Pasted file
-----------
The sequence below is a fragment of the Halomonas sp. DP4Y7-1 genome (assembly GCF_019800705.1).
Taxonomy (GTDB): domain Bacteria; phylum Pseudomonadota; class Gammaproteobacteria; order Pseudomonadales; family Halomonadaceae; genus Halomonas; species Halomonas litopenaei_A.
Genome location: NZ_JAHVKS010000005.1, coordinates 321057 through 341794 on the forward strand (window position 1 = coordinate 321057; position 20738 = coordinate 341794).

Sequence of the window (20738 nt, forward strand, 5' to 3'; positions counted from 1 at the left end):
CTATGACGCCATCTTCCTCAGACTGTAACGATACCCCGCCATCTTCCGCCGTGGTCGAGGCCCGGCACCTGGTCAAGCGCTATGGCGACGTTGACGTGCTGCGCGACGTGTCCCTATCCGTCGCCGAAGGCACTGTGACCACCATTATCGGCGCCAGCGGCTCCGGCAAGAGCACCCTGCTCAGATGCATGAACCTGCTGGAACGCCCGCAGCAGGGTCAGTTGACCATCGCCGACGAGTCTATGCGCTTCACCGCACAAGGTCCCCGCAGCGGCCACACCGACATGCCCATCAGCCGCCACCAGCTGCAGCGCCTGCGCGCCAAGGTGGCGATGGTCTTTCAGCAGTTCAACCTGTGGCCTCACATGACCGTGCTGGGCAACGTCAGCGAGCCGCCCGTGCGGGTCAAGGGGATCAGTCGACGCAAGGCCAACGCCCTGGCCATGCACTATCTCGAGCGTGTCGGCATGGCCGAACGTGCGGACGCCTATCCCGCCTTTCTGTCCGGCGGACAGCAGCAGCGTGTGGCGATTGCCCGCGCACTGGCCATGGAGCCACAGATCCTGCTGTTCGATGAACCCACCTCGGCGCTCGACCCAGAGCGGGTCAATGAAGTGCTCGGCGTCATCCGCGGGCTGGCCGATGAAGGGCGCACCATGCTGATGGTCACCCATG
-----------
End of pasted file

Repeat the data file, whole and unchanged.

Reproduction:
The sequence below is a fragment of the Halomonas sp. DP4Y7-1 genome (assembly GCF_019800705.1).
Taxonomy (GTDB): domain Bacteria; phylum Pseudomonadota; class Gammaproteobacteria; order Pseudomonadales; family Halomonadaceae; genus Halomonas; species Halomonas litopenaei_A.
Genome location: NZ_JAHVKS010000005.1, coordinates 321057 through 341794 on the forward strand (window position 1 = coordinate 321057; position 20738 = coordinate 341794).

Sequence of the window (20738 nt, forward strand, 5' to 3'; positions counted from 1 at the left end):
CTATGACGCCATCTTCCTCAGACTGTAACGATACCCCGCCATCTTCCGCCGTGGTCGAGGCCCGGCACCTGGTCAAGCGCTATGGCGACGTTGACGTGCTGCGCGACGTGTCCCTATCCGTCGCCGAAGGCACTGTGACCACCATTATCGGCGCCAGCGGCTCCGGCAAGAGCACCCTGCTCAGATGCATGAACCTGCTGGAACGCCCGCAGCAGGGTCAGTTGACCATCGCCGACGAGTCTATGCGCTTCACCGCACAAGGTCCCCGCAGCGGCCACACCGACATGCCCATCAGCCGCCACCAGCTGCAGCGCCTGCGCGCCAAGGTGGCGATGGTCTTTCAGCAGTTCAACCTGTGGCCTCACATGACCGTGCTGGGCAACGTCAGCGAGCCGCCCGTGCGGGTCAAGGGGATCAGTCGACGCAAGGCCAACGCCCTGGCCATGCACTATCTCGAGCGTGTCGGCATGGCCGAACGTGCGGACGCCTATCCCGCCTTTCTGTCCGGCGGACAGCAGCAGCGTGTGGCGATTGCCCGCGCACTGGCCATGGAGCCACAGATCCTGCTGTTCGATGAACCCACCTCGGCGCTCGACCCAGAGCGGGTCAATGAAGTGCTCGGCGTCATCCGCGGGCTGGCCGATGAAGGGCGCACCATGCTGATGGTCACCCATG